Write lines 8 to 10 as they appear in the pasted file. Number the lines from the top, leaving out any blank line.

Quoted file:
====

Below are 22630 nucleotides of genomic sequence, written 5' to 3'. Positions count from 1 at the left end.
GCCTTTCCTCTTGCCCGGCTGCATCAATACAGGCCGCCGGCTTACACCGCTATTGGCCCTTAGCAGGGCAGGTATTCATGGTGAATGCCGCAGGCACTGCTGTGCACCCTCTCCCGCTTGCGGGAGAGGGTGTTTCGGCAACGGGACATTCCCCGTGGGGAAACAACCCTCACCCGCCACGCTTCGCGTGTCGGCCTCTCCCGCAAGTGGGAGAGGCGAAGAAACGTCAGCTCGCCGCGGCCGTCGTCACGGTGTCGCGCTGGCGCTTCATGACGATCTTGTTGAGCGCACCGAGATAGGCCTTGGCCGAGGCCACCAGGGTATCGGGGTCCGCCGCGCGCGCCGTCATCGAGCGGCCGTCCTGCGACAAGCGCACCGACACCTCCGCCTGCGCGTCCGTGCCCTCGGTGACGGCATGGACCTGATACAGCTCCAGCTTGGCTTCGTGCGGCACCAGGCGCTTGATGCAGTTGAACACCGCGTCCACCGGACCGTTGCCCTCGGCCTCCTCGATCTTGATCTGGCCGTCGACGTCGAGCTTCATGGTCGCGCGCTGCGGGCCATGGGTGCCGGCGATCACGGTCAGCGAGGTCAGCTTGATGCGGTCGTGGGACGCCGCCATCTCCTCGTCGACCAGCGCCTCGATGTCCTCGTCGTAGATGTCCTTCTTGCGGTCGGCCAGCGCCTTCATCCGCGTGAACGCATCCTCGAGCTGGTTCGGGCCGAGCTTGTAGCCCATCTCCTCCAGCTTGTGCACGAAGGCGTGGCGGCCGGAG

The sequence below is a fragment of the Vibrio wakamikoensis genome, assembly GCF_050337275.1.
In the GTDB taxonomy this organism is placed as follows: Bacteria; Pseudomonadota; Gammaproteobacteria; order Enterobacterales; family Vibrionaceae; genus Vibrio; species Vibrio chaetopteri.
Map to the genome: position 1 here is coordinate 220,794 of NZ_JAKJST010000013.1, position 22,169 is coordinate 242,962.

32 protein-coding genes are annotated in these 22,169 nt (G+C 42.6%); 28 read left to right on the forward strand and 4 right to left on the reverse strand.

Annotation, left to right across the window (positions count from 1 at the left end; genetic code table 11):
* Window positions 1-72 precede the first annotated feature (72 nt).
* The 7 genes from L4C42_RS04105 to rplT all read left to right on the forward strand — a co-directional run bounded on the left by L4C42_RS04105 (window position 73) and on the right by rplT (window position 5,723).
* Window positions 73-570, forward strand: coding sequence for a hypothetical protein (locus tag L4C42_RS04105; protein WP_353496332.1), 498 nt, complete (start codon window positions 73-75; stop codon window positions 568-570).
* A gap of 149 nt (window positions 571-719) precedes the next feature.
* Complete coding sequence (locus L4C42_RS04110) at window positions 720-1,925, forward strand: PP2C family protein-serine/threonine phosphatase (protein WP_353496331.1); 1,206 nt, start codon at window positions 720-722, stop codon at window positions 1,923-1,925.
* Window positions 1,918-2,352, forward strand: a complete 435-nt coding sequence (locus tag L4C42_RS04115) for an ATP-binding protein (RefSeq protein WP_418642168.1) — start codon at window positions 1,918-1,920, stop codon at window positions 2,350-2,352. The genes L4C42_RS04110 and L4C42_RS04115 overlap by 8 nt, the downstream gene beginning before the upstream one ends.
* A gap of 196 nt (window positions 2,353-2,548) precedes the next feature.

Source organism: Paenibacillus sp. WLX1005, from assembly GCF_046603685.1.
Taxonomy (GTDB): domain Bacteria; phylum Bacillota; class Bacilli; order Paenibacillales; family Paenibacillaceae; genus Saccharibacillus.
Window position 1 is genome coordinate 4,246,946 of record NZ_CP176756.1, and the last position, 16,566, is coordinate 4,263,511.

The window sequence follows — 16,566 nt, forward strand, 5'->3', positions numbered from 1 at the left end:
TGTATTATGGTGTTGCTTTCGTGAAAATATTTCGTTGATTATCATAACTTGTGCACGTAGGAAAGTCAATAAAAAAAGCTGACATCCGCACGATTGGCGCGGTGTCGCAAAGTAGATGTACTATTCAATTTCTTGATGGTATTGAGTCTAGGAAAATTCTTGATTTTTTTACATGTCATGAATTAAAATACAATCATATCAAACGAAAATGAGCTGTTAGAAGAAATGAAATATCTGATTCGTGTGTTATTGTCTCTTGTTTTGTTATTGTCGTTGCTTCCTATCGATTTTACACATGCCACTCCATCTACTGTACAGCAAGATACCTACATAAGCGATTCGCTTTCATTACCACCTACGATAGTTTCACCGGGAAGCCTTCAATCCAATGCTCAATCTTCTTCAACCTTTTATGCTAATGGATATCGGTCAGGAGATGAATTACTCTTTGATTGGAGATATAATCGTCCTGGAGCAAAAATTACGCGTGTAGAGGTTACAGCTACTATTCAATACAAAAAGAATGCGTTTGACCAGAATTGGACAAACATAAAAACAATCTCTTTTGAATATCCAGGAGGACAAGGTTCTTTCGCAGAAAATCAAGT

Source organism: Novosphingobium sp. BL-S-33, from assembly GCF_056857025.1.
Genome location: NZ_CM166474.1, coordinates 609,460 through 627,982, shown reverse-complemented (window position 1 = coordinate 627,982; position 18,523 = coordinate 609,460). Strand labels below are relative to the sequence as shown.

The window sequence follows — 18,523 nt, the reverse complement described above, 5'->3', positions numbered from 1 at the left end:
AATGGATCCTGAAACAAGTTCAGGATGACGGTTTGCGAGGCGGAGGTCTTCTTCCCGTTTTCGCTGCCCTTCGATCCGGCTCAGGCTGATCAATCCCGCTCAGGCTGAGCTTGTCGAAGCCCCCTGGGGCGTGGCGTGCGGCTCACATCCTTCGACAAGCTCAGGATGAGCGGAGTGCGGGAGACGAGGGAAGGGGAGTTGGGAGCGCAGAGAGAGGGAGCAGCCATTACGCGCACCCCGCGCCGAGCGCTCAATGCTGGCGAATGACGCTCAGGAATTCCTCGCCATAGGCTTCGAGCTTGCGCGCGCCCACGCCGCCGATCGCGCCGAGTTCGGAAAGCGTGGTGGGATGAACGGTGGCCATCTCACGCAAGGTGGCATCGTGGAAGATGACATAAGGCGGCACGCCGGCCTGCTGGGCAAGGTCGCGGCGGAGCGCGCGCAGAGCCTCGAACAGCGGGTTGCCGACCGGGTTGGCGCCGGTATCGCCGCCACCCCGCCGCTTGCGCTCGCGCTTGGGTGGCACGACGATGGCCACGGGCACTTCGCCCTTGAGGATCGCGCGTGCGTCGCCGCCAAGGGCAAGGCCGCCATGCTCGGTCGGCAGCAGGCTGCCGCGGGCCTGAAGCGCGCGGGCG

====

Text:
* Window positions 1-72 precede the first annotated feature (72 nt).
* The 7 genes from L4C42_RS04105 to rplT all read left to right on the forward strand — a co-directional run bounded on the left by L4C42_RS04105 (window position 73) and on the right by rplT (window position 5,723).
* Window positions 73-570, forward strand: coding sequence for a hypothetical protein (locus tag L4C42_RS04105; protein WP_353496332.1), 498 nt, complete (start codon window positions 73-75; stop codon window positions 568-570).